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Historic Village Bohemian Haunt Favored by Kerouac to Get Memorial Plaque

 In this 1960 photo of MacDougal Street, the San Remo Cafe appears at the left.
In this 1960 photo of MacDougal Street, the San Remo Cafe appears at the left.
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MANHATTAN — Allen Ginsberg, Miles Davis, Jack Kerouac and James Baldwin all hung out at a bar on MacDougal Street in the 1950s, but nothing at the site of the long-closed business indicated its history.

That will change on Monday.

A historic plaque marking the site of the San Remo Cafe literary hub will be installed Monday at 6:30 p.m. by the Greenwich Village Society for Historic Preservation and the local pizza chain Two Boots.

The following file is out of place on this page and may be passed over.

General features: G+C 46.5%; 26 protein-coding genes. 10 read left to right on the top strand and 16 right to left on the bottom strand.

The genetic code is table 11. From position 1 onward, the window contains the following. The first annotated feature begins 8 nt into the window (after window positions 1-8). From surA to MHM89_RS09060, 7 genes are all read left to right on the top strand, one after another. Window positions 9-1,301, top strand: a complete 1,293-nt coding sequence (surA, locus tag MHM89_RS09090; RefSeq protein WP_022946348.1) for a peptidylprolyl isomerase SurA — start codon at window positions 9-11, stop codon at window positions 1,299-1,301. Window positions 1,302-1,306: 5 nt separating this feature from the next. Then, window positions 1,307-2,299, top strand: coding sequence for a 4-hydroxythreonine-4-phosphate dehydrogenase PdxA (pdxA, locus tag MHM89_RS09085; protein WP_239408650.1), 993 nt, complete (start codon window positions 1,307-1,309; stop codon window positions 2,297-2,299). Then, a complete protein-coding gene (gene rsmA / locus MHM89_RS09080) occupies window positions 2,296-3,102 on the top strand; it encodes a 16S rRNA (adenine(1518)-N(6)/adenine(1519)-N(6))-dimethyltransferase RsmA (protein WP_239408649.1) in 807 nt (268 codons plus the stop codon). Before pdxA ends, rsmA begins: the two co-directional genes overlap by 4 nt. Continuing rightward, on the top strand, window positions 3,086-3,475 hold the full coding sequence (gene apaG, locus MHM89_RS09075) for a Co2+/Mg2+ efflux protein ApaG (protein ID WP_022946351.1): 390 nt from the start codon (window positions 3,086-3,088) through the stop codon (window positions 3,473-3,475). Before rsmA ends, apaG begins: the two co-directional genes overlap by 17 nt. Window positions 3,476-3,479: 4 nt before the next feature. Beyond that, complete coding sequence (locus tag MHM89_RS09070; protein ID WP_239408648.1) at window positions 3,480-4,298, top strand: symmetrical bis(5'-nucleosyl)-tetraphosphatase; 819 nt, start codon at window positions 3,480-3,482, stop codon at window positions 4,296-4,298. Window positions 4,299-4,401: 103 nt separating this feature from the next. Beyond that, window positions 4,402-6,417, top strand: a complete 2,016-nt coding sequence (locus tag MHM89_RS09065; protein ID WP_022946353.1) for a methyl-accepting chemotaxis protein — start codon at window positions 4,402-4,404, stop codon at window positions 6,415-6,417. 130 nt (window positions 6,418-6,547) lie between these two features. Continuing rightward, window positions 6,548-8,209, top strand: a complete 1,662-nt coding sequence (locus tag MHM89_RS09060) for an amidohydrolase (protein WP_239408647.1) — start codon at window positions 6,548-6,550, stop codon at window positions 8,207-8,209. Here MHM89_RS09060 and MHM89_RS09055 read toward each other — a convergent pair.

Now home to the Italian restaurant Pasta Bistro Grill, 93 MacDougal St. was the site of the San Remo starting in 1925, according to GVSHP.

The bar had a pressed tin ceiling and black-and-white tile floor, and it was favored by a disaffected bunch, according to a PBS biography of the writer Delmore Schwartz, who haunted the San Remo.

Kerouac described the bar's crowd in his 1958 book "The Subterraneans," according to the film. 

"Hip without being slick, intelligent without being corny, they are intellectual as hell and know all about [Ezra] Pound without being pretentious or saying too much about it. They are very quiet, they are very Christlike," Kerouac wrote.

Former patrons of the San Remo will attend the unveiling of the plaque on Monday, according to GVSHP.

The location of the bar — which closed in 1967 — falls within the proposed South Village Historic District, which is under consideration for landmark designation by the city.